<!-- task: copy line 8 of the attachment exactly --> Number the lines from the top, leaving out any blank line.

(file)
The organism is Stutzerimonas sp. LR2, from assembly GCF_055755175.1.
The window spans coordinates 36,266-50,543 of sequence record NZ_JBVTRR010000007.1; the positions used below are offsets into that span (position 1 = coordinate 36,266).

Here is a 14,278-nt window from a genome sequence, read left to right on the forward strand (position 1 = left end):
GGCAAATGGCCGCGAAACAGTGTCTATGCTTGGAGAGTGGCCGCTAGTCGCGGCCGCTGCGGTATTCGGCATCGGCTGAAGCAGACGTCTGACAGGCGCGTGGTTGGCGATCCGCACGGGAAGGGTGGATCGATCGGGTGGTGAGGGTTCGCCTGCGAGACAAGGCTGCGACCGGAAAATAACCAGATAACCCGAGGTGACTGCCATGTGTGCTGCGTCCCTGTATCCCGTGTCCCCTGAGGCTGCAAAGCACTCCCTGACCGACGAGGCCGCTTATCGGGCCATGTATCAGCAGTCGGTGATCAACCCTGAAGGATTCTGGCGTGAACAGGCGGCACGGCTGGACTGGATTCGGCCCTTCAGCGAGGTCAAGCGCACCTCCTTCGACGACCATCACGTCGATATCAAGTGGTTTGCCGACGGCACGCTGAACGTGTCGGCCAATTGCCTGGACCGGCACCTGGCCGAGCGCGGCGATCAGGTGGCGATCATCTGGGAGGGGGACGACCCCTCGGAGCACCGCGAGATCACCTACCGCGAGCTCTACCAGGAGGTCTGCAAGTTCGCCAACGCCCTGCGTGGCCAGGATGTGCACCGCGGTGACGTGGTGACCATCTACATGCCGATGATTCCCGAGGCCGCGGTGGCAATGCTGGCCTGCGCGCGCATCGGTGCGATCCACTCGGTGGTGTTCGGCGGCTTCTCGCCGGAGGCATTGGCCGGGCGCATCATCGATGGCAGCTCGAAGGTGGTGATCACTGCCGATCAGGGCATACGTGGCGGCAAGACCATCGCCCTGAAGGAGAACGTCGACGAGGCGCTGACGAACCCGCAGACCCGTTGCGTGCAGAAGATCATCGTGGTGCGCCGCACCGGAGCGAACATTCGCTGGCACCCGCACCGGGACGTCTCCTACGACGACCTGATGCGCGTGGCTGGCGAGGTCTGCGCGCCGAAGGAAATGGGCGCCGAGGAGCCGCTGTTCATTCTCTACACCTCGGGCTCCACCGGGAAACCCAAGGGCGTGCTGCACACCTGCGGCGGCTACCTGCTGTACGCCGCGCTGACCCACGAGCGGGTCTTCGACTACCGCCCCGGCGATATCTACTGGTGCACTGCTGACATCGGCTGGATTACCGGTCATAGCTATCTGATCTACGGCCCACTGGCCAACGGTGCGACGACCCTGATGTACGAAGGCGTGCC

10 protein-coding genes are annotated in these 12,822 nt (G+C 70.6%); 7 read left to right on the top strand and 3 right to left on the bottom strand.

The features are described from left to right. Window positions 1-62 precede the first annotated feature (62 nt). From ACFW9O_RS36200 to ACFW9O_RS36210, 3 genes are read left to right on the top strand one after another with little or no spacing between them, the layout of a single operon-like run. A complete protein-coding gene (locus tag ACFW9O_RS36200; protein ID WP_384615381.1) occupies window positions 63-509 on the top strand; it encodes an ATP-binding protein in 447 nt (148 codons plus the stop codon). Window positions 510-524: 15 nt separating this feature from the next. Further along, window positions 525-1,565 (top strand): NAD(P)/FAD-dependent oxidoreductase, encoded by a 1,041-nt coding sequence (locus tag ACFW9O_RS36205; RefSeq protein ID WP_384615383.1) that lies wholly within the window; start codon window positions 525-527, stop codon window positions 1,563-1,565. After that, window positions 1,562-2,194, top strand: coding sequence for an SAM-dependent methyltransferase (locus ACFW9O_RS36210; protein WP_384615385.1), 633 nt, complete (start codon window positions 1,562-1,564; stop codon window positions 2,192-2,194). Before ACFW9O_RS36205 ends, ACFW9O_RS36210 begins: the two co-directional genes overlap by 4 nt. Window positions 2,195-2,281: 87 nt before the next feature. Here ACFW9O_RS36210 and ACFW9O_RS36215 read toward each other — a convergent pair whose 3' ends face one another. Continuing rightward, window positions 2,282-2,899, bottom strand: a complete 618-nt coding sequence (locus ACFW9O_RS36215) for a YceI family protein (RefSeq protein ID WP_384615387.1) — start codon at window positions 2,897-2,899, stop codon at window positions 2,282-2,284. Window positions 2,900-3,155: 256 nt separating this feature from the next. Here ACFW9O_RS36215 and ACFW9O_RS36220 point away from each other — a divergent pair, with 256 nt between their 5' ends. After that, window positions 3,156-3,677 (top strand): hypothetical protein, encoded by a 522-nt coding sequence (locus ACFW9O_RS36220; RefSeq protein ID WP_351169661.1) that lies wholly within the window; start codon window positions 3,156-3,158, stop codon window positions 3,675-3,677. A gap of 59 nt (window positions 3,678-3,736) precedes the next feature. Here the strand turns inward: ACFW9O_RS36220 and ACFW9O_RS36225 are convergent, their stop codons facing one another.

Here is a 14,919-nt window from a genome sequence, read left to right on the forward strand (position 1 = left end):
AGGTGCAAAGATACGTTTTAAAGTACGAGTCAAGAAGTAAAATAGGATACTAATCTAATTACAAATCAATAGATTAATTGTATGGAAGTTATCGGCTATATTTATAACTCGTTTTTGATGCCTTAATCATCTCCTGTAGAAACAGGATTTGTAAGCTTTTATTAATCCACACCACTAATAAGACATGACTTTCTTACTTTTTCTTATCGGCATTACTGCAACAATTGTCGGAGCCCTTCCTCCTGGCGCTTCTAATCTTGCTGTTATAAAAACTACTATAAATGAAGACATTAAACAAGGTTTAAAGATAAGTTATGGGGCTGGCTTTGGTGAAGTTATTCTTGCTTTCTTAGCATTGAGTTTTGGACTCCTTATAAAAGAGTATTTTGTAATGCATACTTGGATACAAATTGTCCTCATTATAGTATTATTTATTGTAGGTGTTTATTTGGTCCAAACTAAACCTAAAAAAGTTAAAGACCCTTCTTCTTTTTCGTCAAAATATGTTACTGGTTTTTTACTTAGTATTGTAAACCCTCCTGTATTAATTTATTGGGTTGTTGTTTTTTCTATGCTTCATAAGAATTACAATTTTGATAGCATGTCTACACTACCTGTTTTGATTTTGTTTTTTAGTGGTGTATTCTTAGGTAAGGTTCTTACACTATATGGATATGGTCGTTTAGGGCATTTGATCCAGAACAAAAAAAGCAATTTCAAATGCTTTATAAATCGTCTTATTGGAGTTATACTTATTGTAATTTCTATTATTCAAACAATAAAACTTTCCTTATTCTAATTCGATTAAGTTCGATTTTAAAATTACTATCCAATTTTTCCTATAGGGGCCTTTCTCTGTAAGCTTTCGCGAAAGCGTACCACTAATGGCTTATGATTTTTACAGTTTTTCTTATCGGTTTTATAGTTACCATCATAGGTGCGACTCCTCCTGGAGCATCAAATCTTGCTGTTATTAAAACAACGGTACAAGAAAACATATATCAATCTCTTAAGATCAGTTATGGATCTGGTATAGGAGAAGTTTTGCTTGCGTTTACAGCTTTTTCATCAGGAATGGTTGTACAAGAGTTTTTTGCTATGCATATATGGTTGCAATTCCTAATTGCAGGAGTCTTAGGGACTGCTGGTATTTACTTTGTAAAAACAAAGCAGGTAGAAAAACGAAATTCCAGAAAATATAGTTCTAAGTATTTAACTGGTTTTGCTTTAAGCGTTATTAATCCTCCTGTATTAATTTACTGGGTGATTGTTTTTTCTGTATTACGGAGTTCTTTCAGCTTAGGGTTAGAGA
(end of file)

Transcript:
AGGTGCAAAGATACGTTTTAAAGTACGAGTCAAGAAGTAAAATAGGATACTAATCTAATTACAAATCAATAGATTAATTGTATGGAAGTTATCGGCTATATTTATAACTCGTTTTTGATGCCTTAATCATCTCCTGTAGAAACAGGATTTGTAAGCTTTTATTAATCCACACCACTAATAAGACATGACTTTCTTACTTTTTCTTATCGGCATTACTGCAACAATTGTCGGAGCCCTTCCTCCTGGCGCTTCTAATCTTGCTGTTATAAAAACTACTATAAATGAAGACATTAAACAAGGTTTAAAGATAAGTTATGGGGCTGGCTTTGGTGAAGTTATTCTTGCTTTCTTAGCATTGAGTTTTGGACTCCTTATAAAAGAGTATTTTGTAATGCATACTTGGATACAAATTGTCCTCATTATAGTATTATTTATTGTAGGTGTTTATTTGGTCCAAACTAAACCTAAAAAAGTTAAAGACCCTTCTTCTTTTTCGTCAAAATATGTTACTGGTTTTTTACTTAGTATTGTAAACCCTCCTGTATTAATTTATTGGGTTGTTGTTTTTTCTATGCTTCATAAGAATTACAATTTTGATAGCATGTCTACACTACCTGTTTTGATTTTGTTTTTTAGTGGTGTATTCTTAGGTAAGGTTCTTACACTATATGGATATGGTCGTTTAGGGCATTTGATCCAGAACAAAAAAAGCAATTTCAAATGCTTTATAAATCGTCTTATTGGAGTTATACTTATTGTAATTTCTATTATTCAAACAATAAAACTTTCCTTATTCTAATTCGATTAAGTTCGATTTTAAAATTACTATCCAATTTTTCCTATAGGGGCCTTTCTCTGTAAGCTTTCGCGAAAGCGTACCACTAATGGCTTATGATTTTTACAGTTTTTCTTATCGGTTTTATAGTTACCATCATAGGTGCGACTCCTCCTGGAGCATCAAATCTTGCTGTTATTAAAACAACGGTACAAGAAAACATATATCAATCTCTTAAGATCAGTTATGGATCTGGTATAGGAGAAGTTTTGCTTGCGTTTACAGCTTTTTCATCAGGAATGGTTGTACAAGAGTTTTTTGCTATGCATATATGGTTGCAATTCCTAATTGCAGGAGTCTTAGGGACTGCTGGTATTTACTTTGTAAAAACAAAGCAGGTAGAAAAACGAAATTCCAGAAAATATAGTTCTAAGTATTTAACTGGTTTTGCTTTAAGCGTTATTAATCCTCCTGTATTAATTTACTGGGTGATTGTTTTTTCTGTATTACGGAGTTCTTTCAGCTTAGGGTTAGAGA